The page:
Sunday, November 1, 2009

Tread Carefully Arizona - Endangering Immigrants, Endangering Ourselves

Here we have it, reason enough that law enforcement and immigration officials should NOT work together in a way that makes undocumented people in our cities fear the police. This is a warning to all those in Arizona who are about to make life extremely dangerous for those in their state.

(Note: the position that law enforcement and immigration officials should NOT work together is an argument outlined in an Op-Ed in November 2009 by outgoing Los Angeles Police Chief William Bratton, who we thank for endorsing a vision of community policing that helps reduce crime.)

So, here's the situation:

Take a community of undocumented immigrants. They are working multiple jobs to try and support themselves in the US and send money home to support the families they've left behind in countries like Guatemala, Mexico, and El Salvador.

These are good people, family-oriented and hard working.

Individually, throughout a city, they begin to receive phone calls telling them that if they don't pay upwards of $5,000 that one of their relatives in their home country will be maimed or killed.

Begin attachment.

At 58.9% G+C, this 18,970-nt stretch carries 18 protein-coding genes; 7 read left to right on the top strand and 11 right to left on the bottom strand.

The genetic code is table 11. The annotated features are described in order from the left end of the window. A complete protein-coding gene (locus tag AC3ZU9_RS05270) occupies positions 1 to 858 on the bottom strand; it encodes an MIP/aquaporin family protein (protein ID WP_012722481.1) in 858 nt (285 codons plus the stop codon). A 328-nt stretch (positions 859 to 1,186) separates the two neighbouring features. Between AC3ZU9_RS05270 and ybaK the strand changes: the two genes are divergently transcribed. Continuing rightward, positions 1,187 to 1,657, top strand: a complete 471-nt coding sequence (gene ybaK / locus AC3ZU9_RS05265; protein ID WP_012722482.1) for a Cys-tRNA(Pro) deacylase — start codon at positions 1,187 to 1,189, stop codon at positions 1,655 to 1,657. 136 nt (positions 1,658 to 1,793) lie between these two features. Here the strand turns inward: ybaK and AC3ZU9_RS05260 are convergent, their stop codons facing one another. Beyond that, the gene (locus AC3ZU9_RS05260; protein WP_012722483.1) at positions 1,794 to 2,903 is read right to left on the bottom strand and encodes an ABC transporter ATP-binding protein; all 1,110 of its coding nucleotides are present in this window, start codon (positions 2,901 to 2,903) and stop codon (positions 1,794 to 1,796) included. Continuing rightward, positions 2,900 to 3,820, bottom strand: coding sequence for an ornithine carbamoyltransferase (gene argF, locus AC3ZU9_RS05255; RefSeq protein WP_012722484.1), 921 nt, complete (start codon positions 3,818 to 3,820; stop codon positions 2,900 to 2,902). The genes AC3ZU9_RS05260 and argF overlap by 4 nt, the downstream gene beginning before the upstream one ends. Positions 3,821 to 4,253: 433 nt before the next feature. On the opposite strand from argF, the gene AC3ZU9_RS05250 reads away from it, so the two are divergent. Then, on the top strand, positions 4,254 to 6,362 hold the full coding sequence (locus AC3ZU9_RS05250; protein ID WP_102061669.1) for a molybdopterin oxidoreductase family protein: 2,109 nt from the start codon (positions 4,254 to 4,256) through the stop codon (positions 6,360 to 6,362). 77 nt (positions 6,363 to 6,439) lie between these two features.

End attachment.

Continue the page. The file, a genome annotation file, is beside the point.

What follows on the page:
They are instructed to gather the money and go to a money transfer outlet, like Western Union. The money is transferred to somewhere else in the US, where it is picked up.

If these immigrants don't pay...they have every reason to believe their loved one will be on the receiving end of significant violence. --- This is extortion, plain and simple.

This is also happening. Reports from some of our least politically powerful citizens are too afraid to speak up publicly, but the word is spreading. At least one little boy in another country has already had his finger cut off.

This is an international network. The calls appear to be coming from Guatemala, but the money is collected in the US, and the violence is not isolated to either of these two countries.

To pass laws that allow the victims of these crimes to fear deportation if they report this level of extortion is a complete travesty!

This is clearly an issue for the FBI, and my strongest hope is that my colleagues who are telling me about this activity will have the confidence in our system to report these heinous crimes. How to approach this carefully has been our conversation so far.

Unfortunately, there remains a lot of fear among immigrant communities, and inviting them to come forward really only appears viable if they believe they will be truly and honestly helped.